FIRST, "Cold Mountain" is a purposely challenging and romantic (yes it is), novel with many bloody, grimy and depressing details. It's difficult because it has none of the sentence structure with which we're accustomed. But my negative attitude began to shift when I realized the novel is written like an old museum relic, the only surviving account of thoughts from a random dead narrator from the 1860s.
Author Charles Frazier has accomplished the near impossible, recreating a style of historic writing that feels as Greek as reading Jane Austen or Shakespeare for the first time. Everything animal, mineral and vegetable is given character. The mood is beyond melancholy, and there's danger around every corner. Nothing feels certain.
SECOND, I began noticing, and not in any pretentious way, that every page in "Cold Mountain" had at least one or two nuggets of information made more beautiful through the eyes of a 19th century narrator ignorant of the 21st century. Stuff like:
"All that night the aurora flamed - and (the men) vied to see - who could most convincingly render its meaning down into plain speech."
"(Describing a mentally challenged young man): Everything he saw was (newly) minted, and thus every day was a parade of wonders."
"(Inman as he inspects a freshly covered grave): If (there's) a world beyond the grave as (the) hymns claim, such a hole (seems) a grim and lonesome portal to it."
I think most who dislike "Cold Mountain" are rightfully reacting to its tedious historical style and structure rather than the story that lurks within its pages. But I also think, because I had the same negative reaction initially, that approaching this novel with more discipline, you might come away with greater respect for Frazier's ambitious effort to take a conventional romantic story and have it "re-told" - 19th century style - hence feeling unconventional compared to what's found in most present day bestsellers. It just stands out.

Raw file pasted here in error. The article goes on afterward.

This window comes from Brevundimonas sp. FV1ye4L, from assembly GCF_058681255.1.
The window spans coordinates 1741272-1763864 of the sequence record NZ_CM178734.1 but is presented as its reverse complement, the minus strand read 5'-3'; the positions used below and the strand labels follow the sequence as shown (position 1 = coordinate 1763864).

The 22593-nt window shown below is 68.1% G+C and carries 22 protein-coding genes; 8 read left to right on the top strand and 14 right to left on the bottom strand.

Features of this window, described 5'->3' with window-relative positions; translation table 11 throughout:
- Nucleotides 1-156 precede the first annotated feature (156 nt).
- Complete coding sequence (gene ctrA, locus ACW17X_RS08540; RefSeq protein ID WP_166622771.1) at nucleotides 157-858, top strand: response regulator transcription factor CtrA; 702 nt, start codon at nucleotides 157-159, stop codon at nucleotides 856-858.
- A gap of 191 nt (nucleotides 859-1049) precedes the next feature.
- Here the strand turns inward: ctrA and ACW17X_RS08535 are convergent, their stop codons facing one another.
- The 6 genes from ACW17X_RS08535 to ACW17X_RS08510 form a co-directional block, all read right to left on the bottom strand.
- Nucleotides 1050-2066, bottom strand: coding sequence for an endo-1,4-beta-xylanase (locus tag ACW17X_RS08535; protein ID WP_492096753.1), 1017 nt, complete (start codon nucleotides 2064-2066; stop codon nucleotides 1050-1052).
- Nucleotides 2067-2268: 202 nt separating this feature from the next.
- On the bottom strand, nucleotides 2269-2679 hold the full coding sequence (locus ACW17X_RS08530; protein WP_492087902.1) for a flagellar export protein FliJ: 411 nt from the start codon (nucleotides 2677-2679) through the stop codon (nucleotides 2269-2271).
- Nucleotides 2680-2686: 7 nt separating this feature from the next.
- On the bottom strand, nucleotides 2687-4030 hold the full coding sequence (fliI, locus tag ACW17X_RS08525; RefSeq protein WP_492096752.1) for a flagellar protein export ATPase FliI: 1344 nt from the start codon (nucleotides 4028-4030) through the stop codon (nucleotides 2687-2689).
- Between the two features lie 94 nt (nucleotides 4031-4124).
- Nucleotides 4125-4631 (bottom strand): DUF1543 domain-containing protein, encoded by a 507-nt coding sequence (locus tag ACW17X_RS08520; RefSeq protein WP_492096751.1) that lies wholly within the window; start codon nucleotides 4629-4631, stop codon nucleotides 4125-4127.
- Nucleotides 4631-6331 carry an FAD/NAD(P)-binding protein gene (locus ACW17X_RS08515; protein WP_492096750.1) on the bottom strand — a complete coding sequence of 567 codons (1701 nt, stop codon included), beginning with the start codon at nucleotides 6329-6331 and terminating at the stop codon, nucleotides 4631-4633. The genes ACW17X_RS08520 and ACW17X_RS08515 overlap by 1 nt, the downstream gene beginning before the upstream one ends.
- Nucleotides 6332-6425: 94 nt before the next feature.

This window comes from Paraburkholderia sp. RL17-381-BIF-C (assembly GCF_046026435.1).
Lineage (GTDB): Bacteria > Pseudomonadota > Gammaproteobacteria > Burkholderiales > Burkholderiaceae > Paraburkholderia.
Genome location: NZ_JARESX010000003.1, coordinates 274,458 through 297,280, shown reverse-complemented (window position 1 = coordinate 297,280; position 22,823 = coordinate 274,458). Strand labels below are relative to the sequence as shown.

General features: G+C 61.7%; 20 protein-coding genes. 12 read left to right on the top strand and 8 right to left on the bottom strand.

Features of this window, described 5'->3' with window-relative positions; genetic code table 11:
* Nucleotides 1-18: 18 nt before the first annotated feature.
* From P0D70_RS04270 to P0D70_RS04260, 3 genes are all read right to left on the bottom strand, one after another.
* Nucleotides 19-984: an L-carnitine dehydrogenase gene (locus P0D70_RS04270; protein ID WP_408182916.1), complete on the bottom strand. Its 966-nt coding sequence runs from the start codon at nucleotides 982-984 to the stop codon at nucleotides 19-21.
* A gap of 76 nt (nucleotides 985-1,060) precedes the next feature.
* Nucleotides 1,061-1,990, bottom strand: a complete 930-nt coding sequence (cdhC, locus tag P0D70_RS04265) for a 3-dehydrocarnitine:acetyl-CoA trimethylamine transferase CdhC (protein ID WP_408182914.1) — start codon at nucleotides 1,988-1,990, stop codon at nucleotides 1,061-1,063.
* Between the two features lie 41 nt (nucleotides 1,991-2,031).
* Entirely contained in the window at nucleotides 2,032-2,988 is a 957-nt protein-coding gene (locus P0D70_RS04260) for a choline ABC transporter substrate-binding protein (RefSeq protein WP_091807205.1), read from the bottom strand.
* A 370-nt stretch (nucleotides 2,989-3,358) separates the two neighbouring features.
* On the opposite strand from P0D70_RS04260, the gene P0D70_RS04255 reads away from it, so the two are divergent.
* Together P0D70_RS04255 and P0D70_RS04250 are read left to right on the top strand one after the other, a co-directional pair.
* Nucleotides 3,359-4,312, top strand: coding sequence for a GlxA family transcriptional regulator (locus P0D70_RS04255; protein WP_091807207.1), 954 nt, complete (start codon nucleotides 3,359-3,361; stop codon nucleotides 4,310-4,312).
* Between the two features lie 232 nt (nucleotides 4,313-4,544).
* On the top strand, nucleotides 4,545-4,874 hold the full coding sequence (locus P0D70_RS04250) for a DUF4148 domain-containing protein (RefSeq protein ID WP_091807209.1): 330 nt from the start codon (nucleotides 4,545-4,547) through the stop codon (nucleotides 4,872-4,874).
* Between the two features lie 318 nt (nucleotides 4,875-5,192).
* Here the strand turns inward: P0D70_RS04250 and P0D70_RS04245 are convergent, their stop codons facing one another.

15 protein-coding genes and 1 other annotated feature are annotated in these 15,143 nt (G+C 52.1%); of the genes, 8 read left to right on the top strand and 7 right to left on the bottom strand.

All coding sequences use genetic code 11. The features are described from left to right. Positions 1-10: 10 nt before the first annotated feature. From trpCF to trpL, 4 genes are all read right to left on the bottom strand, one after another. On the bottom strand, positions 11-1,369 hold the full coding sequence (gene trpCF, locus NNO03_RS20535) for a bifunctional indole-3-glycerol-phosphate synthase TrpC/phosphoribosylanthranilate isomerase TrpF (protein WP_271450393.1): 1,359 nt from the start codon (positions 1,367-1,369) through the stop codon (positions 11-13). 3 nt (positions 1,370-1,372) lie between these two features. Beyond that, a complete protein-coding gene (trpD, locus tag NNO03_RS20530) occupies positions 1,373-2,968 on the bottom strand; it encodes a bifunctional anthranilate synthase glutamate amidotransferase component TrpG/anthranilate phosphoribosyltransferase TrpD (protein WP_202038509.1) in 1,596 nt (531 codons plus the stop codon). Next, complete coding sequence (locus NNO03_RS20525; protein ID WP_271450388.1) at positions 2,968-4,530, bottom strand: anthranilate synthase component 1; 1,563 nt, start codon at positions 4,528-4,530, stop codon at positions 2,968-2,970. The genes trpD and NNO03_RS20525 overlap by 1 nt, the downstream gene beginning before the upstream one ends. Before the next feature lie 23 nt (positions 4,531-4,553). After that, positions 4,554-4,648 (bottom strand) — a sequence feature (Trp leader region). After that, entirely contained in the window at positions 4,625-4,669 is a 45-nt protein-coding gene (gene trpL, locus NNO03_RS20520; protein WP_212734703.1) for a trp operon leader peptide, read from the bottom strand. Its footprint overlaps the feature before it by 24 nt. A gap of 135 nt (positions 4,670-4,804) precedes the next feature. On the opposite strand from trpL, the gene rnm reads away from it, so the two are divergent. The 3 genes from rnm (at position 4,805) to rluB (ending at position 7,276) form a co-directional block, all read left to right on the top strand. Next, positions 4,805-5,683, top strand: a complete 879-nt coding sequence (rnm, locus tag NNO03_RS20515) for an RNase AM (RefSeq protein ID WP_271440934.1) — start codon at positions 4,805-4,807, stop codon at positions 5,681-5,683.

I'm glad I gave it another shot.
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1 of 1 people found the following review helpful
5.0 out of 5 stars Revisited, April 8 2004
By 
C. L Wilson (Elmhurst, Illinois United States) - See all my reviews
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This review is from: Cold Mountain: A Novel (Hardcover)
I see there are 1370 other reviews. I'n not sure I can add anything new, except to say I just finished rereading the book after seeing the movie. And Yes, Nicole Kidman was too perfectly beautiful to be believable in that place and those times. I had first read "Cold Mountain" when it initially came out, and in reading my review I saw that I had thought the characters rather shallow, and the Frazier was more concerned with the details of everyday life at that time than he was in creating life-like people. In that opinion, I have changed my mind. Someone once said "Life is in the details" and Frazier knew it. However, in another, I have not. I thought then, and I think now, that the ending was a cheap shot. As if the author didn't know where to go or what to do. But it was truly a beautifully written novel, and many passages are memorable. In the first read, I complained that Inman's story was nothing more than a road trip. I have since been on such a journey myself, and can now appreciate such a trip more. It is composed of the people you meet, as was Inman's. Homer was the first to recognize that.
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1 of 1 people found the following review helpful
5.0 out of 5 stars A PERFECT READING, Dec 22 2003
By 
Gail Cooke (TX, USA) - See all my reviews
(TOP 50 REVIEWER)   
This review is from: Cold Mountain (Audio CD)